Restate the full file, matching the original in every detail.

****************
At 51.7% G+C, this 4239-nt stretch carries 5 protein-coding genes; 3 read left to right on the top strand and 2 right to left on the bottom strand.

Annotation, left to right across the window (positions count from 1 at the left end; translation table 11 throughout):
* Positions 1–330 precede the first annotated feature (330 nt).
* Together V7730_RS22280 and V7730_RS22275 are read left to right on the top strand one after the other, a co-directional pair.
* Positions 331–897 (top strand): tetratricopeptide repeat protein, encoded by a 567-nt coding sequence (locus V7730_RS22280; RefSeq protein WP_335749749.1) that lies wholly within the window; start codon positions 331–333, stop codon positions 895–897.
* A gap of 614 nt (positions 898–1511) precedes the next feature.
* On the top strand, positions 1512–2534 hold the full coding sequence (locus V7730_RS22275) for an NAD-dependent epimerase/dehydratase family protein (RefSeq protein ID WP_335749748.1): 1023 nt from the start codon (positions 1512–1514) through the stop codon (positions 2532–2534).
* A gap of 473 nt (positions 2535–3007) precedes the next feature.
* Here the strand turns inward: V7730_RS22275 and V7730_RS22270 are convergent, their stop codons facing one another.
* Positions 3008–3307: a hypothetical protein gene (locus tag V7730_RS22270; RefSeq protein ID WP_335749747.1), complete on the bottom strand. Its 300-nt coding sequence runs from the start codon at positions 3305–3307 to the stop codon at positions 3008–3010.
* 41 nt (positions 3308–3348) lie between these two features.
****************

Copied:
At 51.7% G+C, this 4239-nt stretch carries 5 protein-coding genes; 3 read left to right on the top strand and 2 right to left on the bottom strand.

Annotation, left to right across the window (positions count from 1 at the left end; translation table 11 throughout):
* Positions 1–330 precede the first annotated feature (330 nt).
* Together V7730_RS22280 and V7730_RS22275 are read left to right on the top strand one after the other, a co-directional pair.
* Positions 331–897 (top strand): tetratricopeptide repeat protein, encoded by a 567-nt coding sequence (locus V7730_RS22280; RefSeq protein WP_335749749.1) that lies wholly within the window; start codon positions 331–333, stop codon positions 895–897.
* A gap of 614 nt (positions 898–1511) precedes the next feature.
* On the top strand, positions 1512–2534 hold the full coding sequence (locus V7730_RS22275) for an NAD-dependent epimerase/dehydratase family protein (RefSeq protein ID WP_335749748.1): 1023 nt from the start codon (positions 1512–1514) through the stop codon (positions 2532–2534).
* A gap of 473 nt (positions 2535–3007) precedes the next feature.
* Here the strand turns inward: V7730_RS22275 and V7730_RS22270 are convergent, their stop codons facing one another.
* Positions 3008–3307: a hypothetical protein gene (locus tag V7730_RS22270; RefSeq protein ID WP_335749747.1), complete on the bottom strand. Its 300-nt coding sequence runs from the start codon at positions 3305–3307 to the stop codon at positions 3008–3010.
* 41 nt (positions 3308–3348) lie between these two features.